Wave Engine runs on the Web thanks to Mono Wasm

What WebAssembly means for .NET

WebAssembly (Wasm) is the not-so new standard to run high performance code in the browser, in the client side. You can think of it as an optimized Virtual Machine (VM), which translates intermediate code, bytecode, into the target machine architecture, all of it within a secured sandbox. It is not a replacement for JavaScript, it is not the silver bullet, but has allowed us to think of the Web as another desktop target for .NET, in the same way Windows, macOS, Android or iOS, among other ones, already are.

You can right now run your .NET Core Console app embedded in a HTML file, make web requests, access the File System (FS), draw stuff with WebGL (the Web branch for OpenGL), and a lot of more things, just because it is the .NET runtime being executed in Wasm. There are still steps to be taken in order to make things smoother for us the Developers but, at the same time, begins to be mature enough for using along projects.

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Wave Engine 3.0 Preview 3

We are excited to announce the release of Wave Engine 3.0 third preview!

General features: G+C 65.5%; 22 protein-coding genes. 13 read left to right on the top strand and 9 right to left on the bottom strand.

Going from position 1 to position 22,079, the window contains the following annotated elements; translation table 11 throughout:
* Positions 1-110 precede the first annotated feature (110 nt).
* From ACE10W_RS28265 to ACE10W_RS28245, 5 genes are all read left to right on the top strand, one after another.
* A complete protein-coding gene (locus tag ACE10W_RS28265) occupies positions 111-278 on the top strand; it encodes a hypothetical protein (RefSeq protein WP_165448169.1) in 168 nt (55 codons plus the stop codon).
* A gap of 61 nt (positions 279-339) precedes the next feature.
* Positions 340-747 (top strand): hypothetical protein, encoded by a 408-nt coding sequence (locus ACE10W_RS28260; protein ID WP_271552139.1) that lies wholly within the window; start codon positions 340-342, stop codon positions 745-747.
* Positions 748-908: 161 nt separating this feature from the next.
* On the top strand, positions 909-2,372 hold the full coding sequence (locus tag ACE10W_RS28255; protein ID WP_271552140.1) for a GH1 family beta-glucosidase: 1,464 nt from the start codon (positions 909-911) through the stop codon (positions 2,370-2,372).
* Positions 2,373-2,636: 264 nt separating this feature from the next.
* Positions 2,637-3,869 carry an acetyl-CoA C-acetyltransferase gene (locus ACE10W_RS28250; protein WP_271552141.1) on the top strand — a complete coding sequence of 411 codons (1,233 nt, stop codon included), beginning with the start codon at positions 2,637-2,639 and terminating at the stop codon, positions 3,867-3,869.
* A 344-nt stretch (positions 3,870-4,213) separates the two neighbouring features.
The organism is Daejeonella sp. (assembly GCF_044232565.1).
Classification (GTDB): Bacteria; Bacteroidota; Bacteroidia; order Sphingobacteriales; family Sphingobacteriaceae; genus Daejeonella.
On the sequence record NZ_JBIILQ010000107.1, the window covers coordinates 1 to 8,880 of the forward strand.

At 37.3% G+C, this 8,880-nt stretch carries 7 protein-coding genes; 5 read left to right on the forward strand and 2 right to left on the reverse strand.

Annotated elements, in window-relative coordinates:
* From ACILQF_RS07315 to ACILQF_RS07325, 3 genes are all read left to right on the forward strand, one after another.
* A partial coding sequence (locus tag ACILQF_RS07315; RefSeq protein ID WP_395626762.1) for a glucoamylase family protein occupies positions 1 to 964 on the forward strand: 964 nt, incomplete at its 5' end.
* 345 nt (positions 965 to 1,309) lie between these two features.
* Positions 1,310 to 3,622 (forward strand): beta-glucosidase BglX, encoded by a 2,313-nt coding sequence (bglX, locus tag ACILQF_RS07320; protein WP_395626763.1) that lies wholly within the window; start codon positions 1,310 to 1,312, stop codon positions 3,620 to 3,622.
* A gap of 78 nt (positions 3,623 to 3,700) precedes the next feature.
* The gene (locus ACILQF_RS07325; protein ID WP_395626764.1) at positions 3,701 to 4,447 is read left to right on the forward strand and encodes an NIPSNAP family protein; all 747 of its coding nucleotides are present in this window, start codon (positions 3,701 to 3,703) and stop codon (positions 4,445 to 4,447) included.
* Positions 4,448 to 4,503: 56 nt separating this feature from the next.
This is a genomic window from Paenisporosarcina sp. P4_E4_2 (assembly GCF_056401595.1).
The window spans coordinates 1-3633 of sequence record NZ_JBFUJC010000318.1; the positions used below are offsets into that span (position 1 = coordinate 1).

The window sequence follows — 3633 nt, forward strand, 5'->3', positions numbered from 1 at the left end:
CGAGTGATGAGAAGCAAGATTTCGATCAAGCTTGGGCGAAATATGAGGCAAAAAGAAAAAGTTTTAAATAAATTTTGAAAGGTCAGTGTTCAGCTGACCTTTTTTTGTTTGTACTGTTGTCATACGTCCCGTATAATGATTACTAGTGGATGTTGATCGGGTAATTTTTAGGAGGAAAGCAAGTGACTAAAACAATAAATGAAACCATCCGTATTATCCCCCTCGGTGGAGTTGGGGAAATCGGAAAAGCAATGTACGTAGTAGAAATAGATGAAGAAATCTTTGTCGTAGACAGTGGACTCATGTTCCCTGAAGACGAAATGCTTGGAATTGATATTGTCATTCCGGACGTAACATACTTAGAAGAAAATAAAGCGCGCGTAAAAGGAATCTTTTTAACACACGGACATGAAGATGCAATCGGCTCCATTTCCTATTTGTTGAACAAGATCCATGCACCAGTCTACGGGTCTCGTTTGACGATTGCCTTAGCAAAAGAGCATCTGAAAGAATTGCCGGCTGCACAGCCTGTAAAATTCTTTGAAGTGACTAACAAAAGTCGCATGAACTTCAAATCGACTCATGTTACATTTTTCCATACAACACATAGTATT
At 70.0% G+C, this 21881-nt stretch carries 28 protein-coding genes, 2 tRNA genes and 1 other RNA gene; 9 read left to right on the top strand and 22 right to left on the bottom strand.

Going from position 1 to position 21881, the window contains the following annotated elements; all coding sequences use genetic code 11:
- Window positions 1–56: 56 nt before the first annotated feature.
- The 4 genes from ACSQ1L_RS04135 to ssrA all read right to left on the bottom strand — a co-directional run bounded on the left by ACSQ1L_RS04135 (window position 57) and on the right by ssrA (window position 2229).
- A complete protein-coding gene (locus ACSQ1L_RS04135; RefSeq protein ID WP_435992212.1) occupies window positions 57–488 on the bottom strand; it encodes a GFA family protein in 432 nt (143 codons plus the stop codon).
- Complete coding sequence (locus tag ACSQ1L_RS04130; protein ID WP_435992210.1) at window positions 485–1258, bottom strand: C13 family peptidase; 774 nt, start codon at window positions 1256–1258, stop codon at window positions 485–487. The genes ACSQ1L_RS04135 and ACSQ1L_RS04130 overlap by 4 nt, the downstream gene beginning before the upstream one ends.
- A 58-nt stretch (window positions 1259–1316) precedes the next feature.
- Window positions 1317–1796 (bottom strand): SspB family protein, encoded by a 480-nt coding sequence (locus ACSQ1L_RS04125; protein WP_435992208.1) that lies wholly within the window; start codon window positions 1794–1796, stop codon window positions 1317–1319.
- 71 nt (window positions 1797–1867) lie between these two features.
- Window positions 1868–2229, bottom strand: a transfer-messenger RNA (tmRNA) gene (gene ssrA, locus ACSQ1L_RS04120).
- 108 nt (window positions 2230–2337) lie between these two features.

New features

In this one we have worked hard to include a new template for Web applications. The launch of Mono Wasm has allowed us to deploy your Wave Engine apps to the browser, although there are some limits at the moment (such like native libraries: Bullet Physics, Noesis GUI, etc.) You can read our post about the glTF viewer we have launched to find some details about the implementation.

Also, the engine has been updated to support HoloLens 2, integrating the new APIs and updating the Mixed Reality template.

Furthermore, we have integrated Physically Based Rendering (PBR), enabled by default in the Standard Material, and new photometric lights and cameras that will improve the render quality.

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